Infundibulocystic basal cell carcinoma of the eyelid in basal cell nevus syndrome.

To describe the histopathologic findings in a series of eyelid basal cell carcinomas removed from patients with basal cell nevus syndrome.
Retrospective case series of 5 patients with basal cell nevus syndrome identified from our oculoplastics service. The systemic and ophthalmic features were reviewed, and a retrospective histopathologic analysis of all available previously excised eyelid lesions was performed. The pertinent published literature on basal cell nevus syndrome and eyelid basal cell carcinoma was reviewed.
A total of 26 eyelid lesions were examined histopathologically. Twenty-three of these lesions were basal cell carcinomas. The infundibulocystic variant of basal cell carcinoma was identified most commonly (57%).
Eyelid basal cell carcinomas in patients with basal cell nevus syndrome were commonly of the infundibulocystic variety in our series. Infundibulocystic basal cell carcinomas, which can be clinically indistinguishable from the more common forms, are thought to be less aggressive than other types of basal cell carcinoma and are a reassuring histopathologic diagnosis. It is important for the ophthalmologist and pathologist to be aware of infundibulocystic basal cell carcinomas, as they are more common in patients with basal cell nevus syndrome and may be a clue to the diagnosis of this autosomal dominant cancer-predisposition syndrome or other associated syndromes. To our knowledge, this variant of basal cell carcinoma has not been previously discussed in the ophthalmic literature.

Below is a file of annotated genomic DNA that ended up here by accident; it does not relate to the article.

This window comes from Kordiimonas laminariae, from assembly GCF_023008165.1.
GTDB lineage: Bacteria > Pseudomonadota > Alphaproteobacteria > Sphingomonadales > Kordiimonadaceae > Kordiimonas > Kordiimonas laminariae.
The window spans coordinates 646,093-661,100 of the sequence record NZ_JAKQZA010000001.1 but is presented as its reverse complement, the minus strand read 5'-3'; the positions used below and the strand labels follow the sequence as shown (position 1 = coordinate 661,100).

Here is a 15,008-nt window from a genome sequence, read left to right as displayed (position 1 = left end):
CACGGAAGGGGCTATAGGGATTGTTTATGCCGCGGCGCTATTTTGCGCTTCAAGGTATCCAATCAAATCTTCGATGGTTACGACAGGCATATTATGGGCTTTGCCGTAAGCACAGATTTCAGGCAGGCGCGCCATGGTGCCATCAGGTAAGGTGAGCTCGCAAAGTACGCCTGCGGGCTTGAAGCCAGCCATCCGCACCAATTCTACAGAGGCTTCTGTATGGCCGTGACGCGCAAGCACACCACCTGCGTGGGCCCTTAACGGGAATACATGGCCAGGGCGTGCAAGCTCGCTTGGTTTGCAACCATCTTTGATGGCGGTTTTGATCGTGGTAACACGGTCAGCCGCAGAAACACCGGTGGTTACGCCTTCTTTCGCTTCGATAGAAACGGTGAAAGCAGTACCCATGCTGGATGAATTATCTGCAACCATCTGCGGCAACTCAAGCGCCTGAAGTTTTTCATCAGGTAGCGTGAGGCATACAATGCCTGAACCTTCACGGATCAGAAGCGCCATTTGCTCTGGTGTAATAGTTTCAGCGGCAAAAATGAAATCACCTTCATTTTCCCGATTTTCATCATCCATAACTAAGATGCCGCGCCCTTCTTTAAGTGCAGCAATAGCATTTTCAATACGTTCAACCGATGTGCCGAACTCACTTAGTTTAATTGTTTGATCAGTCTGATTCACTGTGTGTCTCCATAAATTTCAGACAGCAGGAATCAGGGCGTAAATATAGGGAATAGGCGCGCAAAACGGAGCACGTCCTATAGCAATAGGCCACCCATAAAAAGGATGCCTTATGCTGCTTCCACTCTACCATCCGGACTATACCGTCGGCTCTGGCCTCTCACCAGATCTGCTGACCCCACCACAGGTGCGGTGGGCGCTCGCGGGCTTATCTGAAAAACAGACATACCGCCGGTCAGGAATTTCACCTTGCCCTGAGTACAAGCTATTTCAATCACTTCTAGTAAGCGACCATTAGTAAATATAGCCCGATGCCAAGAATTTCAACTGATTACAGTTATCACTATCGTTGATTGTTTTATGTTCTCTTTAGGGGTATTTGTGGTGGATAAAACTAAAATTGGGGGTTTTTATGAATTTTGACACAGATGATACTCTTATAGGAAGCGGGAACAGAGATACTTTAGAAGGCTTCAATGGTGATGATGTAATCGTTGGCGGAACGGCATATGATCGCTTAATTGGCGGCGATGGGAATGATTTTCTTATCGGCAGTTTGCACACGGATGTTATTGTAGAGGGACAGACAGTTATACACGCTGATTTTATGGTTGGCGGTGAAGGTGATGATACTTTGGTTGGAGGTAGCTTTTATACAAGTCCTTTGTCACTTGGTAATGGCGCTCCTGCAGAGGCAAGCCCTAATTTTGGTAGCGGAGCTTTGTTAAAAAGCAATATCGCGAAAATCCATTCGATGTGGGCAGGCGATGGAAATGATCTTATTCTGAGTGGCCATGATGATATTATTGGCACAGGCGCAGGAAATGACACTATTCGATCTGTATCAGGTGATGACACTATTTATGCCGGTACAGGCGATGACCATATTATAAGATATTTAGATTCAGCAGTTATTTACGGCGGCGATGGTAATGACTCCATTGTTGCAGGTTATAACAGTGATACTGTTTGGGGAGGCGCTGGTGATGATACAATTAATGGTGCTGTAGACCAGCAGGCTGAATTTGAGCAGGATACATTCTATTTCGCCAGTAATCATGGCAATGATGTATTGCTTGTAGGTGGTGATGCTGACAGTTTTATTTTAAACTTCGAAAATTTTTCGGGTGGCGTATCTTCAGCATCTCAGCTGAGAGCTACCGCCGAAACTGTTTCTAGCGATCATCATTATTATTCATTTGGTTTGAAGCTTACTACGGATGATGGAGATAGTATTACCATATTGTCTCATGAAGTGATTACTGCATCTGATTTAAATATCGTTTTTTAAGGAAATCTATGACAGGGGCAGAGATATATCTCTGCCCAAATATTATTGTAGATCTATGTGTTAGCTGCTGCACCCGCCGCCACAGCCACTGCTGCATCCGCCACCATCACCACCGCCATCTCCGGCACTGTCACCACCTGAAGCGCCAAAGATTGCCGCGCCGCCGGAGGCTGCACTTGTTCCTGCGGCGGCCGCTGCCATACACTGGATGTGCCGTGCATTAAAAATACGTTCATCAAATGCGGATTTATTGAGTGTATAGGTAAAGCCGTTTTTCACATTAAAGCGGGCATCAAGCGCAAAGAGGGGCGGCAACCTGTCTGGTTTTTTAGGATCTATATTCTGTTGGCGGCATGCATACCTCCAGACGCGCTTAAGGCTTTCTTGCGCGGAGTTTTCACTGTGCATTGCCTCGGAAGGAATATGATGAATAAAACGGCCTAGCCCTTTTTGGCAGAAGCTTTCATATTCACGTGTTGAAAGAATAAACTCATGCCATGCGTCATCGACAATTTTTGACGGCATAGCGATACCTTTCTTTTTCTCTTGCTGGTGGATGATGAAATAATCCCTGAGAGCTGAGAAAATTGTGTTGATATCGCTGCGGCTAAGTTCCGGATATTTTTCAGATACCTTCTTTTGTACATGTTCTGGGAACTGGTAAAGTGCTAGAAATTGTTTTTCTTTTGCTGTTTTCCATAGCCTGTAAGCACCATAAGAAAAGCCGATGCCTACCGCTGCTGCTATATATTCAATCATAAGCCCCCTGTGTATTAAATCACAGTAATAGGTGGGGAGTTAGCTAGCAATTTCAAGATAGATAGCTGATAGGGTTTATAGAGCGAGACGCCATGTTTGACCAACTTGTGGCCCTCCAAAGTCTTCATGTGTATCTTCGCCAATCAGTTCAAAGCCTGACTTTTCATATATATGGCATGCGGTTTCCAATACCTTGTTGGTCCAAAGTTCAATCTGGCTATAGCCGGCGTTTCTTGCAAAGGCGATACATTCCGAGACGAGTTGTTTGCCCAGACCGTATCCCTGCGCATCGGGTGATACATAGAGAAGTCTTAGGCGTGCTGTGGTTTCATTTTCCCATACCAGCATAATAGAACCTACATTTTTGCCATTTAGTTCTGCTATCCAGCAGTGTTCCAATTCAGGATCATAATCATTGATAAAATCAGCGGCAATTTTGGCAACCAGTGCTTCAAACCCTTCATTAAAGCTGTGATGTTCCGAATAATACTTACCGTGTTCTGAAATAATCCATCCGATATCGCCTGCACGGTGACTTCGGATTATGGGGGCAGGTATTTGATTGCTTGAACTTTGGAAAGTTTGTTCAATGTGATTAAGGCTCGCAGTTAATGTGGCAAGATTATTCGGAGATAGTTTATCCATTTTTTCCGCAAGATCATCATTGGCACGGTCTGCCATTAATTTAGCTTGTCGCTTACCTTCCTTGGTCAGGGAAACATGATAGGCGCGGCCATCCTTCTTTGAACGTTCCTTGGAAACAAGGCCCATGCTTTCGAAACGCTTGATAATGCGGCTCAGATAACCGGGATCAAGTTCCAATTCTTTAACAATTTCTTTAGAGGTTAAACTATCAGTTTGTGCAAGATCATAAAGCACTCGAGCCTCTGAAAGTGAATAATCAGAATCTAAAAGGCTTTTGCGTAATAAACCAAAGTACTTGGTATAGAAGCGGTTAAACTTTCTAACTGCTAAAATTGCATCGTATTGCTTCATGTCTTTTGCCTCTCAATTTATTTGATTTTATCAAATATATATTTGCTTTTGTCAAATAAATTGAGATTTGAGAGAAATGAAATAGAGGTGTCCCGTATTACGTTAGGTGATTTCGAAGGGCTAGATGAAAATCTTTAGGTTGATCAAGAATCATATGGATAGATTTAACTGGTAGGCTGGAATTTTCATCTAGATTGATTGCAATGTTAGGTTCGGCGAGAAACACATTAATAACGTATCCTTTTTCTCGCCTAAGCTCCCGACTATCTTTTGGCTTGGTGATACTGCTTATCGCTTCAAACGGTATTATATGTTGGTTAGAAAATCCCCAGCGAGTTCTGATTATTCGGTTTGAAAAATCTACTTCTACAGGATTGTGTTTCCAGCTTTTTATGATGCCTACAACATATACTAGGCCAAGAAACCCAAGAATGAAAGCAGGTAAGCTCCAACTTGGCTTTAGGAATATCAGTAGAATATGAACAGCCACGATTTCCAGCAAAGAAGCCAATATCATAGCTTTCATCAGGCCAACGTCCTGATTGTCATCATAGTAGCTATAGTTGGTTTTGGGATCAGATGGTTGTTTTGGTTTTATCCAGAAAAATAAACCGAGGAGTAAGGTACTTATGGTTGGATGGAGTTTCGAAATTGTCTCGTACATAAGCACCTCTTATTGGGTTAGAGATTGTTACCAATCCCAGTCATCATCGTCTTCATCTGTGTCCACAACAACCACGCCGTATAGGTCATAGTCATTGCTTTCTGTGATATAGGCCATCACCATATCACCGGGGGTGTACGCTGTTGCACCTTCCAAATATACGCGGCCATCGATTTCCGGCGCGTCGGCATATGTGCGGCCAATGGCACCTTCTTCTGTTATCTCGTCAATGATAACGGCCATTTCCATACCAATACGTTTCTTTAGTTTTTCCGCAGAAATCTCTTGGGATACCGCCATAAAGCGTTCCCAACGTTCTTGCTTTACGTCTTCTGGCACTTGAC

AuthorsMichel J Belliveau, Dustin J Coupal, Seymour Brownstein, David R Jordan, Robert Prokopetz
JournalOphthalmic plastic and reconstructive surgery (Ophthal Plast Reconstr Surg) 2010 May-Jun Vol. 26 Issue 3 Pg. 147-52 ISSN: 1537-2677 [Electronic] United States
PMID20489535 (Publication Type: Journal Article)
  • Adult
  • Basal Cell Nevus Syndrome (pathology, surgery)
  • Carcinoma, Basal Cell (pathology, surgery)
  • Eyelid Neoplasms (pathology, surgery)
  • Female
  • Humans
  • Male
  • Neoplasms, Multiple Primary (pathology, surgery)
  • Retrospective Studies
  • Skin Neoplasms (pathology, surgery)

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